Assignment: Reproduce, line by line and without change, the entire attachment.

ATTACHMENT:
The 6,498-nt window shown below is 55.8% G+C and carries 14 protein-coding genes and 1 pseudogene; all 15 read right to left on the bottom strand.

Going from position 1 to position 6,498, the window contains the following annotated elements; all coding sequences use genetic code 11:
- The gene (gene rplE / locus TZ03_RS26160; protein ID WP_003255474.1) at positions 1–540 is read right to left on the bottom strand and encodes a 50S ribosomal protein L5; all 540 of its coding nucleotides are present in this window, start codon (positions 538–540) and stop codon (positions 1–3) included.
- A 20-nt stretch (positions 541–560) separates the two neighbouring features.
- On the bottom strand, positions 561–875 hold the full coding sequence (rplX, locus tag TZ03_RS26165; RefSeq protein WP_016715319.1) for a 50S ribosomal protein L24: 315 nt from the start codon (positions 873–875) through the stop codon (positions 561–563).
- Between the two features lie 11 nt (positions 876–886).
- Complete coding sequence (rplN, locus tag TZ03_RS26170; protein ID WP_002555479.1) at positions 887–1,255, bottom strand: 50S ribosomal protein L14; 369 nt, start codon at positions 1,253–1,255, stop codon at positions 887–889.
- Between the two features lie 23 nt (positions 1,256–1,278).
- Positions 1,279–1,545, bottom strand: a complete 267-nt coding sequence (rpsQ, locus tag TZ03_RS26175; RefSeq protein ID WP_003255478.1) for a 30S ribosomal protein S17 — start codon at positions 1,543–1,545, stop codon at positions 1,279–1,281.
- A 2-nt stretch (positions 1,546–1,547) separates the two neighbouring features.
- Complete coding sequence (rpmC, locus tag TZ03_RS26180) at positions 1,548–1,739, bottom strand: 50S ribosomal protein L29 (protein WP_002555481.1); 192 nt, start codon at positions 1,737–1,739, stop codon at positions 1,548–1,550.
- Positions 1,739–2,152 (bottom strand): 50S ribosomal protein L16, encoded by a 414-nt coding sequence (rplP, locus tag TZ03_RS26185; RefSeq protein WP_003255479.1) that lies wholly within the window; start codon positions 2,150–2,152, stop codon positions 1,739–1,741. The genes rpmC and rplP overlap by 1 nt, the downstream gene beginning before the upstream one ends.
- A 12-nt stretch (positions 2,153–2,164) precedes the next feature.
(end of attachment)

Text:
The 6,498-nt window shown below is 55.8% G+C and carries 14 protein-coding genes and 1 pseudogene; all 15 read right to left on the bottom strand.

Going from position 1 to position 6,498, the window contains the following annotated elements; all coding sequences use genetic code 11:
- The gene (gene rplE / locus TZ03_RS26160; protein ID WP_003255474.1) at positions 1–540 is read right to left on the bottom strand and encodes a 50S ribosomal protein L5; all 540 of its coding nucleotides are present in this window, start codon (positions 538–540) and stop codon (positions 1–3) included.
- A 20-nt stretch (positions 541–560) separates the two neighbouring features.
- On the bottom strand, positions 561–875 hold the full coding sequence (rplX, locus tag TZ03_RS26165; RefSeq protein WP_016715319.1) for a 50S ribosomal protein L24: 315 nt from the start codon (positions 873–875) through the stop codon (positions 561–563).
- Between the two features lie 11 nt (positions 876–886).
- Complete coding sequence (rplN, locus tag TZ03_RS26170; protein ID WP_002555479.1) at positions 887–1,255, bottom strand: 50S ribosomal protein L14; 369 nt, start codon at positions 1,253–1,255, stop codon at positions 887–889.
- Between the two features lie 23 nt (positions 1,256–1,278).
- Positions 1,279–1,545, bottom strand: a complete 267-nt coding sequence (rpsQ, locus tag TZ03_RS26175; RefSeq protein ID WP_003255478.1) for a 30S ribosomal protein S17 — start codon at positions 1,543–1,545, stop codon at positions 1,279–1,281.
- A 2-nt stretch (positions 1,546–1,547) separates the two neighbouring features.
- Complete coding sequence (rpmC, locus tag TZ03_RS26180) at positions 1,548–1,739, bottom strand: 50S ribosomal protein L29 (protein WP_002555481.1); 192 nt, start codon at positions 1,737–1,739, stop codon at positions 1,548–1,550.
- Positions 1,739–2,152 (bottom strand): 50S ribosomal protein L16, encoded by a 414-nt coding sequence (rplP, locus tag TZ03_RS26185; RefSeq protein WP_003255479.1) that lies wholly within the window; start codon positions 2,150–2,152, stop codon positions 1,739–1,741. The genes rpmC and rplP overlap by 1 nt, the downstream gene beginning before the upstream one ends.
- A 12-nt stretch (positions 2,153–2,164) precedes the next feature.